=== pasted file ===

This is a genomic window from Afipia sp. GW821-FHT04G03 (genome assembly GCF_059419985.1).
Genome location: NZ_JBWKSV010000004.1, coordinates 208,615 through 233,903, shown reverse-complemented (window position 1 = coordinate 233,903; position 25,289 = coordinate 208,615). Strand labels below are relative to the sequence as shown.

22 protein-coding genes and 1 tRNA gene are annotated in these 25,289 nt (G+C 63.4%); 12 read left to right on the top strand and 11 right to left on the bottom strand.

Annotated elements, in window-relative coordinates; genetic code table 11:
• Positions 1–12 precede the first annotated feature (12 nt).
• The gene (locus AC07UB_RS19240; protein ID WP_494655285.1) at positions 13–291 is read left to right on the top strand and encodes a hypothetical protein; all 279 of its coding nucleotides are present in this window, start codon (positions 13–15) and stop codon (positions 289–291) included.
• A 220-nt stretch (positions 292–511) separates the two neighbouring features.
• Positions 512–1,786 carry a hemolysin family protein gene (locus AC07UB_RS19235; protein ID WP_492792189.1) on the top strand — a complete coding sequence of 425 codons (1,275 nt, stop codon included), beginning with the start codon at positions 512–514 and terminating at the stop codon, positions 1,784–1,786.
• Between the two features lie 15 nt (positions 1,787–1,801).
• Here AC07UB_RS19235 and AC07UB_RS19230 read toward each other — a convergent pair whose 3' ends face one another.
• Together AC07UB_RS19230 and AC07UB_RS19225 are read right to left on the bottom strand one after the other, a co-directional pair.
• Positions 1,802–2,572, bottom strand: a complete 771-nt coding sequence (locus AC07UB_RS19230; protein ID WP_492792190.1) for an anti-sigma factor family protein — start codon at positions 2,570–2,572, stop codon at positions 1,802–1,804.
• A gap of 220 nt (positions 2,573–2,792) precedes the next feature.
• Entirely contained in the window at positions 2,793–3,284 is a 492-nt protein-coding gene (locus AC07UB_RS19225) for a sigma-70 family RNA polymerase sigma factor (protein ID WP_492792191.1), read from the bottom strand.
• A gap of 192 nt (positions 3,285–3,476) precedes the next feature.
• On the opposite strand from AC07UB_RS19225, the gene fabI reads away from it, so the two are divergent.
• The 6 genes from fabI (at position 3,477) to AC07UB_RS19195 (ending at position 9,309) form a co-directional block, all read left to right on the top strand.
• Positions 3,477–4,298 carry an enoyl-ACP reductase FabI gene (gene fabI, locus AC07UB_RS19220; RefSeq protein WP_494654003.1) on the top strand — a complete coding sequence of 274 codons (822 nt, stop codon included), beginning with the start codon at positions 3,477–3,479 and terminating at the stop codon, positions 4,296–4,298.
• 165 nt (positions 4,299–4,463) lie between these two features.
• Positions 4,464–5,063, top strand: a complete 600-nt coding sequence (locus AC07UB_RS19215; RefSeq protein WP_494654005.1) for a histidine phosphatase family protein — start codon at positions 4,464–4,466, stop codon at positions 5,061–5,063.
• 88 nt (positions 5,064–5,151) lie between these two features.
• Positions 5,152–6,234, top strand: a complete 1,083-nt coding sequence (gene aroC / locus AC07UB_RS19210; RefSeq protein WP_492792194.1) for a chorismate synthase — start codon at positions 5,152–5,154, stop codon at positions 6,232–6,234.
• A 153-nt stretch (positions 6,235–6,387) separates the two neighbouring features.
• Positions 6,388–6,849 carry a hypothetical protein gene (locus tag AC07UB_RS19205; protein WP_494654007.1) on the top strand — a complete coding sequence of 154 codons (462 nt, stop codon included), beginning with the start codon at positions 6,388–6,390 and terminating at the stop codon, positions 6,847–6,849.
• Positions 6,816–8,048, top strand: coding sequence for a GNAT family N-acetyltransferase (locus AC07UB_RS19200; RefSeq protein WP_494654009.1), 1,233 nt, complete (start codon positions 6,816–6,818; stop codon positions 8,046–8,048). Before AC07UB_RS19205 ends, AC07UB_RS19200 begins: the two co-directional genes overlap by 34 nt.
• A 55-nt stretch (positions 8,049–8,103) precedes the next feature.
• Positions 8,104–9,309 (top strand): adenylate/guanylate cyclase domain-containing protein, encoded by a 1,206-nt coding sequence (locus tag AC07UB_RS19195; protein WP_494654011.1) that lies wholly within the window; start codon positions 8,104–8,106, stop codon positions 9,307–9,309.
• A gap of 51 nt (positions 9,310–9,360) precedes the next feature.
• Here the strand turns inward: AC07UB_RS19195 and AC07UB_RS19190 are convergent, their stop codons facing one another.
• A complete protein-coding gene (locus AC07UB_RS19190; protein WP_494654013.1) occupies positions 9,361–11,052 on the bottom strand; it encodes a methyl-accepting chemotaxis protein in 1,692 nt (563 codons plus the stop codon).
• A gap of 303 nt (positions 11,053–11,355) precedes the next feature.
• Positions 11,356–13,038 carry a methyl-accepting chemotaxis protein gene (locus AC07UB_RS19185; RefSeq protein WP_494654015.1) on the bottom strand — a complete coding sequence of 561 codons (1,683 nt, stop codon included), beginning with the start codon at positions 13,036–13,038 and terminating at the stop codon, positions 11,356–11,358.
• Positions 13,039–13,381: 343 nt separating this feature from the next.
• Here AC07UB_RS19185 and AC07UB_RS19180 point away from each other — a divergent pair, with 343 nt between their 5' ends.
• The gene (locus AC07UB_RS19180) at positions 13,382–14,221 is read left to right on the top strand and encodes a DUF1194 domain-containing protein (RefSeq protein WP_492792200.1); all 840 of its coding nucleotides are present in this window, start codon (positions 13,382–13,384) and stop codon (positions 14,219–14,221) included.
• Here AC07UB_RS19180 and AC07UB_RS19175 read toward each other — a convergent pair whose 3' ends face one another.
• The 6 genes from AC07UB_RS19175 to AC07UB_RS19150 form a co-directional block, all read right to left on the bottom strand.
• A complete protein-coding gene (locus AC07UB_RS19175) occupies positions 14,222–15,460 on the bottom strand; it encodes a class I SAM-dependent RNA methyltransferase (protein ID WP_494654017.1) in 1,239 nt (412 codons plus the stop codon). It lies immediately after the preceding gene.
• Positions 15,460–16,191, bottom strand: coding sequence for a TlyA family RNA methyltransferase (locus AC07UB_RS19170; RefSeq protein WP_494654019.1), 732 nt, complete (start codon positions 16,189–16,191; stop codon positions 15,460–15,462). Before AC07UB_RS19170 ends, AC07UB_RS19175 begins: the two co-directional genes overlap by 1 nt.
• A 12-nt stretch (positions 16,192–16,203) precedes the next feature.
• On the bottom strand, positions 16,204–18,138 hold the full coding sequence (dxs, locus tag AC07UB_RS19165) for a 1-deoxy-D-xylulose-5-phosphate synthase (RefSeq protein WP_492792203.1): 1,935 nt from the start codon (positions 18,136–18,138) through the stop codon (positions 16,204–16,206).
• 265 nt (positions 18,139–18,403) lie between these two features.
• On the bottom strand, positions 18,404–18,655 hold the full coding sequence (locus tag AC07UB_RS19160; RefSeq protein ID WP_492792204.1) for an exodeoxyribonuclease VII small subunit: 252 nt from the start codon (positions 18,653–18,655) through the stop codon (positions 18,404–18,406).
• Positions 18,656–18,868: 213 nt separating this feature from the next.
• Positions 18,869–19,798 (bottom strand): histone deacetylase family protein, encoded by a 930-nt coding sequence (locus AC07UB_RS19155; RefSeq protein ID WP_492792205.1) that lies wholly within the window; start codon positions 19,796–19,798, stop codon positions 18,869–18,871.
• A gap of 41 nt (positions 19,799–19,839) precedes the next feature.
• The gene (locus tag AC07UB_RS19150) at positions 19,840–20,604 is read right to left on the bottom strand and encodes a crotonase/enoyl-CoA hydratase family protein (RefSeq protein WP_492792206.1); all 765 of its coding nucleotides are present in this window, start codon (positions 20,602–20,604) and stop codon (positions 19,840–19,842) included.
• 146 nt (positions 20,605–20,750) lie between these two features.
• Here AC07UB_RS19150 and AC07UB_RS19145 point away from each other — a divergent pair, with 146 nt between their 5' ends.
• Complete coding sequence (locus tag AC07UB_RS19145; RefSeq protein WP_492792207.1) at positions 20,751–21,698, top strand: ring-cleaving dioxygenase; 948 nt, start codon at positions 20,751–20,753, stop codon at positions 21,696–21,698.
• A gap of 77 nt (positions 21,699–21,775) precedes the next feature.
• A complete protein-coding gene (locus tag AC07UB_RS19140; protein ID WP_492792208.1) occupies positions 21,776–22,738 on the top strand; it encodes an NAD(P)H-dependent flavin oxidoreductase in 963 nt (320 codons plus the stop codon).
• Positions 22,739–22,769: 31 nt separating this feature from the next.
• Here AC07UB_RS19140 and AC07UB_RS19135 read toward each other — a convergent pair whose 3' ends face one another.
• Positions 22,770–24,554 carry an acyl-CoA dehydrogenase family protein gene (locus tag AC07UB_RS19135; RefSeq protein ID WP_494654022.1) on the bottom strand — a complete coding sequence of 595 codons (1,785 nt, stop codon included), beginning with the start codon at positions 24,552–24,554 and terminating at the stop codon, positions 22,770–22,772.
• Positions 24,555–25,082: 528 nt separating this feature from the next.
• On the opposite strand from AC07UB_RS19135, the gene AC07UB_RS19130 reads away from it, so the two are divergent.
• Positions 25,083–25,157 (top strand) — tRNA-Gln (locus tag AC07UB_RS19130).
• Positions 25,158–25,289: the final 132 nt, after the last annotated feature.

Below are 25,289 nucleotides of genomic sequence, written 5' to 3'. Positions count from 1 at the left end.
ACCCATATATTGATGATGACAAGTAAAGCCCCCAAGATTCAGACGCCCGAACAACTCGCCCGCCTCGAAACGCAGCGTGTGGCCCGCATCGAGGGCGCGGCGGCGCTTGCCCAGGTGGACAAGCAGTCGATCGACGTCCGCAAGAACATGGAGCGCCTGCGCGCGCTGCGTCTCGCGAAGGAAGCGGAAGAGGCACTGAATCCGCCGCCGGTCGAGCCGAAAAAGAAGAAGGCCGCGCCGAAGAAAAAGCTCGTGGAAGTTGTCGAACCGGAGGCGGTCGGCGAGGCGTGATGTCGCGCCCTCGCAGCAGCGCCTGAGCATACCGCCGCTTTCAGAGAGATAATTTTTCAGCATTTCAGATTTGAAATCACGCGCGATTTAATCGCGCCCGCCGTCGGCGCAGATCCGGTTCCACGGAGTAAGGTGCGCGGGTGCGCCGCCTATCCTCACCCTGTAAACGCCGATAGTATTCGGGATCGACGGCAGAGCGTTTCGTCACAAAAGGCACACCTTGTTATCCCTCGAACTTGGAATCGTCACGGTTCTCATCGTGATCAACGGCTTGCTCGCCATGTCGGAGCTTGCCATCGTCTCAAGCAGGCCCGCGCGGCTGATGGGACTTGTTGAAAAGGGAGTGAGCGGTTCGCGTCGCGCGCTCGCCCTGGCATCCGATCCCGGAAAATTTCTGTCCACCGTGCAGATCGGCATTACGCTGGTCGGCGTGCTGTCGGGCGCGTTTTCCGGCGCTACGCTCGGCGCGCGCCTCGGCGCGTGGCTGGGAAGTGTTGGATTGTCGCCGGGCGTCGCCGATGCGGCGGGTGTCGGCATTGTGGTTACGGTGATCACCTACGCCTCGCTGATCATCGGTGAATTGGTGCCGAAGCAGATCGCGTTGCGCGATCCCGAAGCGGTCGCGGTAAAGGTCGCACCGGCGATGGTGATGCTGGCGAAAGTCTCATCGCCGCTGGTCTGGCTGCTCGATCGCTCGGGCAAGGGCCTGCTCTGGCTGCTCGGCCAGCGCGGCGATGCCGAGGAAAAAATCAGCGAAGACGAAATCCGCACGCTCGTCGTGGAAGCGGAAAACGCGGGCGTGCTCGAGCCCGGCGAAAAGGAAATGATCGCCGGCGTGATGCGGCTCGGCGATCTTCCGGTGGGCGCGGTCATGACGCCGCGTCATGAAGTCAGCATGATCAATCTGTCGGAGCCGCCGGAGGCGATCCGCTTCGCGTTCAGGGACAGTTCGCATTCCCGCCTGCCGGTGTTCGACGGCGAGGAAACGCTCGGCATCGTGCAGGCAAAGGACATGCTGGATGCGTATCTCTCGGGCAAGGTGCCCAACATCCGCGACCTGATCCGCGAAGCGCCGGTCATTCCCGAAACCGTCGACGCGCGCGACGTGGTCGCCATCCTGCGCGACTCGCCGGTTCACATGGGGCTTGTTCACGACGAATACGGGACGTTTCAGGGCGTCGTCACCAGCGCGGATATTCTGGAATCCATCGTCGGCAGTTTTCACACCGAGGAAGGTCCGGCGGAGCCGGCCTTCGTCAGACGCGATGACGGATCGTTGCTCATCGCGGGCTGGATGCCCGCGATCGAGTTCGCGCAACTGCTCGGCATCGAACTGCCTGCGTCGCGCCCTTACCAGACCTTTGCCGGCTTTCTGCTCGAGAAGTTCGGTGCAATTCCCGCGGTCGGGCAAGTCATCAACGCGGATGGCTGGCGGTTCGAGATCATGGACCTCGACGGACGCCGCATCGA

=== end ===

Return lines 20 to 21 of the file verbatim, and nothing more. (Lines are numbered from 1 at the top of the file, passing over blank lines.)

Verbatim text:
• Positions 4,464–5,063, top strand: a complete 600-nt coding sequence (locus AC07UB_RS19215; RefSeq protein WP_494654005.1) for a histidine phosphatase family protein — start codon at positions 4,464–4,466, stop codon at positions 5,061–5,063.
• 88 nt (positions 5,064–5,151) lie between these two features.